American Indian Heritage Month: Commemoration vs. Exploitation
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Indian Self-Determination and Education Assistance Act (1975)

Be it enacted by the Senate and House of Representatives of the United States of America in Congress assembled, (25 U.S.C. 450 note) That this Act may be cited as the ''Indian Self-Determination and Education Assistance Act.''

CONGRESSIONAL FINDINGS SEC. 2. 25 U.S.C. 450 (a) The Congress, after careful review of the Federal Government's historical and special legal relationship with, and resulting responsibilities to, American Indian people, finds that—(1) the prolonged Federal domination of Indian service programs has served to retard rather than enhance the progress of Indian people and their communities by depriving Indians of the full opportunity to develop leadership skills crucial to the realization of self-government, and has denied to the Indian people an effective voice in the planning and implementation of programs for the benefit of Indians which are responsive to the true needs of Indian communities; and (2) the Indian people will never surrender their desire to control their relationships both among themselves and with non-Indian governments, organizations, and persons.

(b) The Congress further finds that—(1) true self-determination in any society of people is dependent upon an educational process which will insure the development of qualified people to fulfill meaningful leadership roles; (2) the Federal responsibility for and assistance to education of Indian children has not effected the desired level of educational achievement or created the diverse opportunities and personal satisfaction which education can and should provide; and (3) parental and community control of the educational process is of crucial importance to the Indian people.

DECLARATION OF POLICY SEC. 3. 25 U.S.C. 450a (a) The Congress hereby recognizes the obligation of the United States to respond to the strong expression of the Indian people for self-determination by assuring maximum Indian participation in the direction of educational as well as other Federal services to Indian communities so as to render such services more responsive to the needs and desires of those communities.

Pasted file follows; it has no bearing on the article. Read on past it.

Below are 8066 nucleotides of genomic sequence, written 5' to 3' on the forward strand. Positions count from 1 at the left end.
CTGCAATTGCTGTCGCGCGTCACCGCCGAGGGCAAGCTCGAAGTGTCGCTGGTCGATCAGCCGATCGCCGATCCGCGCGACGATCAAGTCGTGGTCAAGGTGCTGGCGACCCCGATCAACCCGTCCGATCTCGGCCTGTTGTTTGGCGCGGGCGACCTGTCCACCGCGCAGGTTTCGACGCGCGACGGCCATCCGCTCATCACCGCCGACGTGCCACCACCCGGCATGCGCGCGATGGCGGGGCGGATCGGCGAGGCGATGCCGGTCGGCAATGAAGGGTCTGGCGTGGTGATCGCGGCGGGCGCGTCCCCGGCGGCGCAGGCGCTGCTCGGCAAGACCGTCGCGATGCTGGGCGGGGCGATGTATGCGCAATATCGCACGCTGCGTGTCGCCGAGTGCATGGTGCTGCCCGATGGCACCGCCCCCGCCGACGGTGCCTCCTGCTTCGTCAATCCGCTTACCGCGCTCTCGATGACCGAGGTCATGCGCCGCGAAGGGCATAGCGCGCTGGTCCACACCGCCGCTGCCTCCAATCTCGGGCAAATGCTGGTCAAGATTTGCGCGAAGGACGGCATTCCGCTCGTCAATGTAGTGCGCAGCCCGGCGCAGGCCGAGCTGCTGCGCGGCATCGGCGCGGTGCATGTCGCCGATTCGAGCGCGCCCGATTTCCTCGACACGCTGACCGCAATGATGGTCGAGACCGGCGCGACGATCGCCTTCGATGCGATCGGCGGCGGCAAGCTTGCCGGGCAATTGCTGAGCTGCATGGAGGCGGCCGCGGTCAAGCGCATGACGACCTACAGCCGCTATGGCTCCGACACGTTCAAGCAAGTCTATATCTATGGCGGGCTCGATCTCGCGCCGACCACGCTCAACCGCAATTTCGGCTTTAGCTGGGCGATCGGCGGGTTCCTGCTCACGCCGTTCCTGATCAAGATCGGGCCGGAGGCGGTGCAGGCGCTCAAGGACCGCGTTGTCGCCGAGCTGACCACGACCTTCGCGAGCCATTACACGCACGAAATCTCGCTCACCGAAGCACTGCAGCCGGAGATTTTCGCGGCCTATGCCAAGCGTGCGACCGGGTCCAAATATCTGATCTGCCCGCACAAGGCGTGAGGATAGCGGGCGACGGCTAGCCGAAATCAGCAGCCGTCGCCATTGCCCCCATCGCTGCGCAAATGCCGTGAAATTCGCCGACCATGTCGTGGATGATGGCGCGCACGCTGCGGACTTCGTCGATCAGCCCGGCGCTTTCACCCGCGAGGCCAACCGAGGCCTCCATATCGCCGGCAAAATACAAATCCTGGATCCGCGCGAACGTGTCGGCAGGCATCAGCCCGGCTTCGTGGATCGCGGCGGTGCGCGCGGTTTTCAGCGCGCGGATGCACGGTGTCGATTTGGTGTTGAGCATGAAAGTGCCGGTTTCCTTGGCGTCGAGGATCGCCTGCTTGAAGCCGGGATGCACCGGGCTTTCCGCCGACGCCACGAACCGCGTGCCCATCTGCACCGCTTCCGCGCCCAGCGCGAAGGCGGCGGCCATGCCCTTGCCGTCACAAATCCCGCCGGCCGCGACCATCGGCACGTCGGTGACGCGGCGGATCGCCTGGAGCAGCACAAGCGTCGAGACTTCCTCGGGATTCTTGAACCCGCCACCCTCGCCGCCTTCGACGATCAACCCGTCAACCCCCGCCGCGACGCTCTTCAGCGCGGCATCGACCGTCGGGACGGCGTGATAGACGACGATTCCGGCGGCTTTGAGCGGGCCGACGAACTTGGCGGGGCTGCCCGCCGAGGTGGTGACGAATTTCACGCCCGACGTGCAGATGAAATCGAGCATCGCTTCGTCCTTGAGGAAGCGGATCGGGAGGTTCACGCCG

(b) The Congress declares its commitment to the maintenance of the Federal Government's unique and continuing relationship with, and responsibility to, individual Indian tribes and to the Indian people as a whole through the establishment of a meaningful Indian self-determination policy which will permit an orderly transition from the Federal domination of programs for, and services to, Indians to effective and meaningful participation by the Indian people in the planning, conduct, and administration of those programs and services. In accordance with this policy, the United States is committed to supporting and assisting Indian tribes in the development of strong and stable tribal governments, capable of administering quality programs and developing the economies of their respective communities.

(c) The Congress declares that a major national goal of the United States is to provide the quantity and quality of educational services and opportunities which will permit Indian children to compete and excel in the life areas of their choice, and to achieve the measure of self-determination essential to their social and economic well-being. . . .


(b) Any contract, subcontract, grant, or subgrant pursuant to this Act, the Act of April 16, 1934 (48 Stat. 596), as amended, or any other Act authorizing Federal contracts with or grants to Indian organizations or for the benefit of Indians, shall require that to the greatest extent feasible—

(1) preferences and opportunities for training and employment in connection with the administration of such contracts or grants shall be given to Indians; and

(2) preference in the award of subcontracts and subgrants in connection with the administration of such contracts or grants shall be given to Indian organizations and to Indian-owned economic enterprises as defined in section 3 of the Indian Financing Act of 1974 (88 Stat. 77).

(c) Notwithstanding subsections (a) and (b), with respect to any self-determination contract, or portion of a self-determination contract, that is intended to benefit one tribe, the tribal employment or contract preference laws adopted by such tribe shall govern with respect to the administration of the contract or portion of the contract. . . .


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